Windhoek-Namibian diamond production during the 2017/18 financial year was just over 1.8 million carats while over 240,000 carats of Namdeb run-off were offered locally to Namib Desert Diamonds (NAMDIA) and local sight holders. The gems offered locally were valued at slightly more than N$360 million compared to about N$291 million in the 2016/17 financial year.
According to Deputy Minister of Mines and Energy, Kornelia Shilunga, this achievement has yielded an increase in beneficiation activities and enabled NAMDIA to fulfil its mandate.
“A significant improvement of rough diamonds converted into polished has been observed due to improved monitoring, reporting and stakeholder engagement, by the ministry, in driving the beneficiation agenda. To that effect, 54 percent of rough diamonds offered to the local sight holders has been processed locally,” said Shilunga last week
during the motivation of her ministry’s budget in Parliament.
Despite the financial distress experienced during the 2017/2018 financial year, the Ministry of Mines and Energy has managed to meet most of its obligations with limited resources by embarking upon activities that are key in boosting the economic growth. During the motivation, Shilunga noted that N$23 billion was generated from mineral export earnings during the 2017/18 financial year while N$28 million was earned from petroleum exploration and production rental fees. Additionally, N$2.3 million was collected from mineral licences while royalties added another N$1.3 billion to the State Revenue Fund. Also, more than N$12 million was allocated for the monitoring, regulation and facilitation of the diamond industry.
“In realising the speedy evolvement of the diamond industry, the ministry initiated the review process of the Diamond Act, 13 of 1999 to ensure that the law governing the industry is responsive to the industry dynamics. This process is anticipated to be finalised in the next financial year. In ensuring that the diamond industry remains protected against illicit diamond activities, Namibia must remain in adherence to minimum requirements of the Kimberley Process Certification Scheme and international best practices, thereby upholding a good image of Namibian diamonds and meeting international market standards,” said Shilunga. The ministry has received an overall budget allocation of just over N$264 million, which is distributed among seven programmes. The total development budget is close to N$94 million.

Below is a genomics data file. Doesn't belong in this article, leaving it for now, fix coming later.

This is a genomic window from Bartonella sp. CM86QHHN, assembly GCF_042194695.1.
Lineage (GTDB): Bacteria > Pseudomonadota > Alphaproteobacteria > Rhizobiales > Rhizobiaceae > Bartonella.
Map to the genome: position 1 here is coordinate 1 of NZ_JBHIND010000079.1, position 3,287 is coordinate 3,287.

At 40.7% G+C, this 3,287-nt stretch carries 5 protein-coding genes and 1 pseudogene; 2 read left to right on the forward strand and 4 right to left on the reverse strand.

The priorities of the Department of Mines during the current financial year are, among others, to finalise the Minerals Bill and its regulations and the review of the Minerals Policy to align them to the African mining vision. “The development of the minerals beneficiation strategy remains key to the ministry in ensuring the sustainability of the sector and export of value added mineral products. The joint value addition committee has made significant progress in this regard and a tender for the development of the strategy will be awarded in the near future,” Shilunga added. The prime responsibility of the mines and energy ministry is the promotion and regulation of the extractive and energy industries in the country, including the collection of royalties, and ensuring that safety; health and environmental standards are consistent with the relevant national policies, legislation, regulations and international best practices.